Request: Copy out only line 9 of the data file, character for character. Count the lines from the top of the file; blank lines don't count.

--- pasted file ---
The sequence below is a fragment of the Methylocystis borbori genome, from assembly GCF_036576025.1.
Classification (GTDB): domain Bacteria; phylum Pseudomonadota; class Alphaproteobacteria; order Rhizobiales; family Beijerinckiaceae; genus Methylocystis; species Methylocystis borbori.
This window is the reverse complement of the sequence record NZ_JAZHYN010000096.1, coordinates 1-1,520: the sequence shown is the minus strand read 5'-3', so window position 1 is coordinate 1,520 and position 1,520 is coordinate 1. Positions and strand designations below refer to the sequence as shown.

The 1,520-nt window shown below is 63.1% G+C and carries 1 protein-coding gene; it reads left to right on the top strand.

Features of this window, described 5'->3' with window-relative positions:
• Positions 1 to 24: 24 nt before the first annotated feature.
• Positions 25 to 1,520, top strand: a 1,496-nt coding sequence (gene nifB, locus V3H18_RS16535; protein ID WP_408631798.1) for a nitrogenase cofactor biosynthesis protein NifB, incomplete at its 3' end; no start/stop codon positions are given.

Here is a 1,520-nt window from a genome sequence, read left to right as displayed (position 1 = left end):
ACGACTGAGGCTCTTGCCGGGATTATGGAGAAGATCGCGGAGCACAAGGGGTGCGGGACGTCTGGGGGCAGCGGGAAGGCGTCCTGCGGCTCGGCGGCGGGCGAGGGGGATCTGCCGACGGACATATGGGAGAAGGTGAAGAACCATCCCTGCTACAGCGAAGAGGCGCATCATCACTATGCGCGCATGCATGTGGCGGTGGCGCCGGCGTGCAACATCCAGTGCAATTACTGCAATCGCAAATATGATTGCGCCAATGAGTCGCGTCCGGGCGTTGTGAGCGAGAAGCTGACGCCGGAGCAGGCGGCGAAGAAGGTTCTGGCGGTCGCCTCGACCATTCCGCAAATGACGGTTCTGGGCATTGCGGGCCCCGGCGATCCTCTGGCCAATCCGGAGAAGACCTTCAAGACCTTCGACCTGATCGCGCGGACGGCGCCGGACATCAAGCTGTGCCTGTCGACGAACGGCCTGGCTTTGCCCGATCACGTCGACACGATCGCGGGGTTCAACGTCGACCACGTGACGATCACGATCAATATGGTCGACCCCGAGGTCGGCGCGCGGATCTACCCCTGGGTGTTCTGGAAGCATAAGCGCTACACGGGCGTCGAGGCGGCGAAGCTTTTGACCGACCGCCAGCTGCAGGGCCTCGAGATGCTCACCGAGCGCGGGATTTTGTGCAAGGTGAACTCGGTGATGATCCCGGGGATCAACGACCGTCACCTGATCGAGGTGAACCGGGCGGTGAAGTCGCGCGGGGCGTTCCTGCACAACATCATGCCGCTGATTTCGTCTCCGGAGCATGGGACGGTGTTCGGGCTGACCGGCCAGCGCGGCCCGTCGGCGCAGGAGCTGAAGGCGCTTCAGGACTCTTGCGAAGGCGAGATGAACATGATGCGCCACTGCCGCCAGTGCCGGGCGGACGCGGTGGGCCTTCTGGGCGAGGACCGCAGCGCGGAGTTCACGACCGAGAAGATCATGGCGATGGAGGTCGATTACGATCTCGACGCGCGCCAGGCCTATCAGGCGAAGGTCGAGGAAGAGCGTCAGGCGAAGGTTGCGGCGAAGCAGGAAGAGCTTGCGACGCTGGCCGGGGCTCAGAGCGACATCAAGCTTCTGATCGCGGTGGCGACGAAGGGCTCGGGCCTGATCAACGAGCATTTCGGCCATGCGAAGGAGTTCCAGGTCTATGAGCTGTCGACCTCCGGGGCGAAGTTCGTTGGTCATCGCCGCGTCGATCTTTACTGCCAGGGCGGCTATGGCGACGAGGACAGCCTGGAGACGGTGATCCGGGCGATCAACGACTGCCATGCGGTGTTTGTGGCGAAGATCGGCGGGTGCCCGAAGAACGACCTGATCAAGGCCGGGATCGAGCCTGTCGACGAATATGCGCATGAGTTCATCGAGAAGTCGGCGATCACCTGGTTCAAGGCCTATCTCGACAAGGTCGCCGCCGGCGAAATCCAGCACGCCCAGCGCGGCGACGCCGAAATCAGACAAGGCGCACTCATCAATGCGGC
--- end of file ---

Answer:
ACGACTGAGGCTCTTGCCGGGATTATGGAGAAGATCGCGGAGCACAAGGGGTGCGGGACGTCTGGGGGCAGCGGGAAGGCGTCCTGCGGCTCGGCGGCGGGCGAGGGGGATCTGCCGACGGACATATGGGAGAAGGTGAAGAACCATCCCTGCTACAGCGAAGAGGCGCATCATCACTATGCGCGCATGCATGTGGCGGTGGCGCCGGCGTGCAACATCCAGTGCAATTACTGCAATCGCAAATATGATTGCGCCAATGAGTCGCGTCCGGGCGTTGTGAGCGAGAAGCTGACGCCGGAGCAGGCGGCGAAGAAGGTTCTGGCGGTCGCCTCGACCATTCCGCAAATGACGGTTCTGGGCATTGCGGGCCCCGGCGATCCTCTGGCCAATCCGGAGAAGACCTTCAAGACCTTCGACCTGATCGCGCGGACGGCGCCGGACATCAAGCTGTGCCTGTCGACGAACGGCCTGGCTTTGCCCGATCACGTCGACACGATCGCGGGGTTCAACGTCGACCACGTGACGATCACGATCAATATGGTCGACCCCGAGGTCGGCGCGCGGATCTACCCCTGGGTGTTCTGGAAGCATAAGCGCTACACGGGCGTCGAGGCGGCGAAGCTTTTGACCGACCGCCAGCTGCAGGGCCTCGAGATGCTCACCGAGCGCGGGATTTTGTGCAAGGTGAACTCGGTGATGATCCCGGGGATCAACGACCGTCACCTGATCGAGGTGAACCGGGCGGTGAAGTCGCGCGGGGCGTTCCTGCACAACATCATGCCGCTGATTTCGTCTCCGGAGCATGGGACGGTGTTCGGGCTGACCGGCCAGCGCGGCCCGTCGGCGCAGGAGCTGAAGGCGCTTCAGGACTCTTGCGAAGGCGAGATGAACATGATGCGCCACTGCCGCCAGTGCCGGGCGGACGCGGTGGGCCTTCTGGGCGAGGACCGCAGCGCGGAGTTCACGACCGAGAAGATCATGGCGATGGAGGTCGATTACGATCTCGACGCGCGCCAGGCCTATCAGGCGAAGGTCGAGGAAGAGCGTCAGGCGAAGGTTGCGGCGAAGCAGGAAGAGCTTGCGACGCTGGCCGGGGCTCAGAGCGACATCAAGCTTCTGATCGCGGTGGCGACGAAGGGCTCGGGCCTGATCAACGAGCATTTCGGCCATGCGAAGGAGTTCCAGGTCTATGAGCTGTCGACCTCCGGGGCGAAGTTCGTTGGTCATCGCCGCGTCGATCTTTACTGCCAGGGCGGCTATGGCGACGAGGACAGCCTGGAGACGGTGATCCGGGCGATCAACGACTGCCATGCGGTGTTTGTGGCGAAGATCGGCGGGTGCCCGAAGAACGACCTGATCAAGGCCGGGATCGAGCCTGTCGACGAATATGCGCATGAGTTCATCGAGAAGTCGGCGATCACCTGGTTCAAGGCCTATCTCGACAAGGTCGCCGCCGGCGAAATCCAGCACGCCCAGCGCGGCGACGCCGAAATCAGACAAGGCGCACTCATCAATGCGGC